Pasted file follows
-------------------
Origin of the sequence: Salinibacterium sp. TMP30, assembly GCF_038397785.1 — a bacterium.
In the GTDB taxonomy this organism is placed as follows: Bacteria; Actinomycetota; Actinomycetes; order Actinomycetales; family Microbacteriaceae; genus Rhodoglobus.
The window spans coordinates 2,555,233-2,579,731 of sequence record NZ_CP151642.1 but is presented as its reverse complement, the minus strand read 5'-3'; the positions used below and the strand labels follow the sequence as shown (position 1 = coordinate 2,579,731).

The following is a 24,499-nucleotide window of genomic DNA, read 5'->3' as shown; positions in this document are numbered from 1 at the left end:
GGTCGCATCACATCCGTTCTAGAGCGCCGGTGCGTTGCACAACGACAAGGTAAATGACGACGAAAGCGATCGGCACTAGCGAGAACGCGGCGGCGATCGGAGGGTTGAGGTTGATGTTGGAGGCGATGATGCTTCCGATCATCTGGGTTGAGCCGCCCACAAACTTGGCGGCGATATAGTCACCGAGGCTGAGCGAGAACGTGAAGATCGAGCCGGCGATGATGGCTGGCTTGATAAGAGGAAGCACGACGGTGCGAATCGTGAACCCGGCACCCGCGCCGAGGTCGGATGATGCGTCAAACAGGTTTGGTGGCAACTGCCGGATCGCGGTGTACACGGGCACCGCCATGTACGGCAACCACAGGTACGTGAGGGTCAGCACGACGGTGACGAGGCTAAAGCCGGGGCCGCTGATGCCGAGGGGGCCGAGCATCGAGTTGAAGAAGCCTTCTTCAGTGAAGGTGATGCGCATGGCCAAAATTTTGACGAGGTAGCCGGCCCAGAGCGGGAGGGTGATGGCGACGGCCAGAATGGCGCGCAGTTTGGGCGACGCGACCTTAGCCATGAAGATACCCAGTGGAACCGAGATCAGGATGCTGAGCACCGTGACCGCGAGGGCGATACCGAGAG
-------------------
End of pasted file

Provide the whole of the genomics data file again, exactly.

Origin of the sequence: Salinibacterium sp. TMP30, assembly GCF_038397785.1 — a bacterium.
In the GTDB taxonomy this organism is placed as follows: Bacteria; Actinomycetota; Actinomycetes; order Actinomycetales; family Microbacteriaceae; genus Rhodoglobus.
The window spans coordinates 2,555,233-2,579,731 of sequence record NZ_CP151642.1 but is presented as its reverse complement, the minus strand read 5'-3'; the positions used below and the strand labels follow the sequence as shown (position 1 = coordinate 2,579,731).

The following is a 24,499-nucleotide window of genomic DNA, read 5'->3' as shown; positions in this document are numbered from 1 at the left end:
GGTCGCATCACATCCGTTCTAGAGCGCCGGTGCGTTGCACAACGACAAGGTAAATGACGACGAAAGCGATCGGCACTAGCGAGAACGCGGCGGCGATCGGAGGGTTGAGGTTGATGTTGGAGGCGATGATGCTTCCGATCATCTGGGTTGAGCCGCCCACAAACTTGGCGGCGATATAGTCACCGAGGCTGAGCGAGAACGTGAAGATCGAGCCGGCGATGATGGCTGGCTTGATAAGAGGAAGCACGACGGTGCGAATCGTGAACCCGGCACCCGCGCCGAGGTCGGATGATGCGTCAAACAGGTTTGGTGGCAACTGCCGGATCGCGGTGTACACGGGCACCGCCATGTACGGCAACCACAGGTACGTGAGGGTCAGCACGACGGTGACGAGGCTAAAGCCGGGGCCGCTGATGCCGAGGGGGCCGAGCATCGAGTTGAAGAAGCCTTCTTCAGTGAAGGTGATGCGCATGGCCAAAATTTTGACGAGGTAGCCGGCCCAGAGCGGGAGGGTGATGGCGACGGCCAGAATGGCGCGCAGTTTGGGCGACGCGACCTTAGCCATGAAGATACCCAGTGGAACCGAGATCAGGATGCTGAGCACCGTGACCGCGAGGGCGATACCGAGAG